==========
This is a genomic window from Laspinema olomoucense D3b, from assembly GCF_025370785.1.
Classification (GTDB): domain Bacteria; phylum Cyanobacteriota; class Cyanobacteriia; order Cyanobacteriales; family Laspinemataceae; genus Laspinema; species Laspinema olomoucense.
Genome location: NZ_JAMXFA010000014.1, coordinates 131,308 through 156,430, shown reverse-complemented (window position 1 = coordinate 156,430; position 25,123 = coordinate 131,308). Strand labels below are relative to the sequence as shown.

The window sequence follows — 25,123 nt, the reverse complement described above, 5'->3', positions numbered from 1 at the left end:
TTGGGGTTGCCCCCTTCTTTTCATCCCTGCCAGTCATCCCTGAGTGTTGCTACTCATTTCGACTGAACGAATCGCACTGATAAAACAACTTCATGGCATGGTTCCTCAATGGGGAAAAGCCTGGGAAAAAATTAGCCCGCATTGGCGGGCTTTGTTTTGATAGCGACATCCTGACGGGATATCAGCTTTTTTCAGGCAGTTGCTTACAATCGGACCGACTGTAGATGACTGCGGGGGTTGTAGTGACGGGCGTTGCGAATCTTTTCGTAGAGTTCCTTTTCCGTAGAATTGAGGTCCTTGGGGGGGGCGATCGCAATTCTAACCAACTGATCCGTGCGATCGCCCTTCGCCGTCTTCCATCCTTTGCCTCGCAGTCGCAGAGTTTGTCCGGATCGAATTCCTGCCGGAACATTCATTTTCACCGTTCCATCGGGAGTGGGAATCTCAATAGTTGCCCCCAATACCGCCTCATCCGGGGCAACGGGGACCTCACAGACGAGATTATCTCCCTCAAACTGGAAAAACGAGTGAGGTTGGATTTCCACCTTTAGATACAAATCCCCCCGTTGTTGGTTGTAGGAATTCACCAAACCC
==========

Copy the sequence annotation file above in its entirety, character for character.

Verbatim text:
This is a genomic window from Laspinema olomoucense D3b, from assembly GCF_025370785.1.
Classification (GTDB): domain Bacteria; phylum Cyanobacteriota; class Cyanobacteriia; order Cyanobacteriales; family Laspinemataceae; genus Laspinema; species Laspinema olomoucense.
Genome location: NZ_JAMXFA010000014.1, coordinates 131,308 through 156,430, shown reverse-complemented (window position 1 = coordinate 156,430; position 25,123 = coordinate 131,308). Strand labels below are relative to the sequence as shown.

The window sequence follows — 25,123 nt, the reverse complement described above, 5'->3', positions numbered from 1 at the left end:
TTGGGGTTGCCCCCTTCTTTTCATCCCTGCCAGTCATCCCTGAGTGTTGCTACTCATTTCGACTGAACGAATCGCACTGATAAAACAACTTCATGGCATGGTTCCTCAATGGGGAAAAGCCTGGGAAAAAATTAGCCCGCATTGGCGGGCTTTGTTTTGATAGCGACATCCTGACGGGATATCAGCTTTTTTCAGGCAGTTGCTTACAATCGGACCGACTGTAGATGACTGCGGGGGTTGTAGTGACGGGCGTTGCGAATCTTTTCGTAGAGTTCCTTTTCCGTAGAATTGAGGTCCTTGGGGGGGGCGATCGCAATTCTAACCAACTGATCCGTGCGATCGCCCTTCGCCGTCTTCCATCCTTTGCCTCGCAGTCGCAGAGTTTGTCCGGATCGAATTCCTGCCGGAACATTCATTTTCACCGTTCCATCGGGAGTGGGAATCTCAATAGTTGCCCCCAATACCGCCTCATCCGGGGCAACGGGGACCTCACAGACGAGATTATCTCCCTCAAACTGGAAAAACGAGTGAGGTTGGATTTCCACCTTTAGATACAAATCCCCCCGTTGTTGGTTGTAGGAATTCACCAAACCC